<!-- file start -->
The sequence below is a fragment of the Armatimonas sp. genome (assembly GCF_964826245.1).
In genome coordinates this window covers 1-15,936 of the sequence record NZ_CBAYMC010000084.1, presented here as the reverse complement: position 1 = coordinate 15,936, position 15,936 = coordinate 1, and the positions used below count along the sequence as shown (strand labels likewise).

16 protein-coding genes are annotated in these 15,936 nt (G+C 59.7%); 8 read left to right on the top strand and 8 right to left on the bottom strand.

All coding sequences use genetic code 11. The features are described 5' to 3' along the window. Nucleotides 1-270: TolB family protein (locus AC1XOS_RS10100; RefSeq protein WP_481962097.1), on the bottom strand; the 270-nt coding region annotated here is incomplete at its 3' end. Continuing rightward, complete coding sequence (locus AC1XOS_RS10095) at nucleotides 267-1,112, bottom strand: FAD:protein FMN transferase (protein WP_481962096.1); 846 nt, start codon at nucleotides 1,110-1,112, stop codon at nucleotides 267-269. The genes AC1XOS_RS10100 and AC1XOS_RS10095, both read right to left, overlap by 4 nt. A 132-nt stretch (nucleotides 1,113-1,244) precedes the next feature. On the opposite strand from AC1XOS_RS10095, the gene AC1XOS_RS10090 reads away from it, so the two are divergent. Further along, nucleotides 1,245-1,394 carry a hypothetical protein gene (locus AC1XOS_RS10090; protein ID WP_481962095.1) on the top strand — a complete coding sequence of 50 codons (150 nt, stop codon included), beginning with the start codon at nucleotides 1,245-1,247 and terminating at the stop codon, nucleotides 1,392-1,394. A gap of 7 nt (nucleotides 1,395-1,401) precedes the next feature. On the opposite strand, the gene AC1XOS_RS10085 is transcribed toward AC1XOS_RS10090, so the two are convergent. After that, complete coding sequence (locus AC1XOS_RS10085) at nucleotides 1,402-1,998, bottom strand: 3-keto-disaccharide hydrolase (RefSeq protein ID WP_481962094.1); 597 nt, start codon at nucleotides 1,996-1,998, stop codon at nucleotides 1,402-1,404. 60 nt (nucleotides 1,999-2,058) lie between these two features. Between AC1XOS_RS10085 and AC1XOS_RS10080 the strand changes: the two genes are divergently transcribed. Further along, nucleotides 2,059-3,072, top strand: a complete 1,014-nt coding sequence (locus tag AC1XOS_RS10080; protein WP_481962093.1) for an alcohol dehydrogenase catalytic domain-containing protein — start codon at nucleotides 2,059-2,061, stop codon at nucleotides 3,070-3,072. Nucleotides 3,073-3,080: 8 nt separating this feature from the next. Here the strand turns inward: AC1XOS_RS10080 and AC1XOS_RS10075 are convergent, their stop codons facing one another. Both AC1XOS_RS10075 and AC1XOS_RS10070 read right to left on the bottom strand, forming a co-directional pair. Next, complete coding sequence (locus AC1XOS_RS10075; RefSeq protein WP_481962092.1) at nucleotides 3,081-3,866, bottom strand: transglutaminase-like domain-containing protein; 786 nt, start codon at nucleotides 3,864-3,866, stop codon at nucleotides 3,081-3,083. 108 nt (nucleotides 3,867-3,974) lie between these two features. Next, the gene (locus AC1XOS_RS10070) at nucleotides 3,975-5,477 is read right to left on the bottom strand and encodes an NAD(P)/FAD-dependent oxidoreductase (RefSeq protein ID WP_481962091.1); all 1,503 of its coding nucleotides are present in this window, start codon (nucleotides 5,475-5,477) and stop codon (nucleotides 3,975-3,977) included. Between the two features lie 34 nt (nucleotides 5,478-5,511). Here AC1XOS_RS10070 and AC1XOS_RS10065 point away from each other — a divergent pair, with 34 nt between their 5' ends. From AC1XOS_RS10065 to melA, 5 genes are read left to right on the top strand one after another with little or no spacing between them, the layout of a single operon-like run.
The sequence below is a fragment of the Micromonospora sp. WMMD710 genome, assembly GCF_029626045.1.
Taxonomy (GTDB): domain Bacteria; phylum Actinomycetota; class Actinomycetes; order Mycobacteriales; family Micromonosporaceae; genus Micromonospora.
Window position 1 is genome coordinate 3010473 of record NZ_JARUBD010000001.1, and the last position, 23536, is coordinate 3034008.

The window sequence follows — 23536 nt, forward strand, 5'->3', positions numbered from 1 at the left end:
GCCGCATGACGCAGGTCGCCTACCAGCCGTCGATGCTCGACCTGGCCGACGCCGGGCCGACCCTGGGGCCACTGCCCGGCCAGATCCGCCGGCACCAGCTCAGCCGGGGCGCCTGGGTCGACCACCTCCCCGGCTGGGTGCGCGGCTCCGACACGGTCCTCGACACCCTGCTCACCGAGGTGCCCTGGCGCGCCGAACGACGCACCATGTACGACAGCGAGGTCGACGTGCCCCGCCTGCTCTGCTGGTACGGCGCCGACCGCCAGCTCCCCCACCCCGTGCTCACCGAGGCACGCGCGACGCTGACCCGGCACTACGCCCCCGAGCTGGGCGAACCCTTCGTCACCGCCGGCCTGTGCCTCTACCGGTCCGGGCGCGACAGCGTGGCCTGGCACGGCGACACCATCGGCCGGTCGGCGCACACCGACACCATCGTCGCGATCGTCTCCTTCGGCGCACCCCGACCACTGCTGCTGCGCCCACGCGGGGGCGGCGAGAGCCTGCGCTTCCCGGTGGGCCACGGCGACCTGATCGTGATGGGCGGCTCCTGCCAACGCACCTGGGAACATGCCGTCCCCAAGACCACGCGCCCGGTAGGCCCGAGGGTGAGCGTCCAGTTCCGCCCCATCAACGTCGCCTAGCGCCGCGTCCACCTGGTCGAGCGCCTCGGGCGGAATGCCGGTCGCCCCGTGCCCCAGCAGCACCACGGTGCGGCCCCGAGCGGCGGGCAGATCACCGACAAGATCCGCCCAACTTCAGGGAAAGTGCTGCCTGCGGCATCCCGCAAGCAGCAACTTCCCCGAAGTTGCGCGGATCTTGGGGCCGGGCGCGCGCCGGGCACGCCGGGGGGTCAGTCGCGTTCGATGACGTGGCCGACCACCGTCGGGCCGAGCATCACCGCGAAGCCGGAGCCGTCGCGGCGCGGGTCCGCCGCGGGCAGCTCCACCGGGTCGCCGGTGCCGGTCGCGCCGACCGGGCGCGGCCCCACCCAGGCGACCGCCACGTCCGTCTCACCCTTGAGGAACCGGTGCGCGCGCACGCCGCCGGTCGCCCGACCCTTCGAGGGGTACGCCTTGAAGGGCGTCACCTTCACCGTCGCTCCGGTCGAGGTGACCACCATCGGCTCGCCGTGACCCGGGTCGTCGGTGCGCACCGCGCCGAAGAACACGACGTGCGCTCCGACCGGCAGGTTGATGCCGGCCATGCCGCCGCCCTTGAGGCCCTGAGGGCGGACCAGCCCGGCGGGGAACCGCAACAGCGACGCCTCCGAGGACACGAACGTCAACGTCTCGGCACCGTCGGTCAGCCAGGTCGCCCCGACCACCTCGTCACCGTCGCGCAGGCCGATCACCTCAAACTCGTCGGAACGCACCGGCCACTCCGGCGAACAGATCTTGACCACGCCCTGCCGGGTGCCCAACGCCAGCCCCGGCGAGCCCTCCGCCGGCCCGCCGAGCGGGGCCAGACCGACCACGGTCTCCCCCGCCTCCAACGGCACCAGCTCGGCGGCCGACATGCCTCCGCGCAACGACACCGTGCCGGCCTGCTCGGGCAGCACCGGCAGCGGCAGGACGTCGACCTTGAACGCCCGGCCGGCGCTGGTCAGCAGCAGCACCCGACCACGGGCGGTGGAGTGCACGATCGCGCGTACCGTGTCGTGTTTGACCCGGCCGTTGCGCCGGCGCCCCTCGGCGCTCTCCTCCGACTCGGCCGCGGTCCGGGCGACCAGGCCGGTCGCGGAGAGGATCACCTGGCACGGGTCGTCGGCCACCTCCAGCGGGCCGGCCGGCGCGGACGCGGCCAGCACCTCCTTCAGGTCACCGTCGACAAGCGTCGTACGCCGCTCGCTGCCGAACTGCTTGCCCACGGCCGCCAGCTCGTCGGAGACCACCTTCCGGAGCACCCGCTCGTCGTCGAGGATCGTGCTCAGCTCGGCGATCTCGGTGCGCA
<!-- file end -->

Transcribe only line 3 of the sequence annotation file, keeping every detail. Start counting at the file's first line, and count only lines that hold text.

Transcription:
16 protein-coding genes are annotated in these 15,936 nt (G+C 59.7%); 8 read left to right on the top strand and 8 right to left on the bottom strand.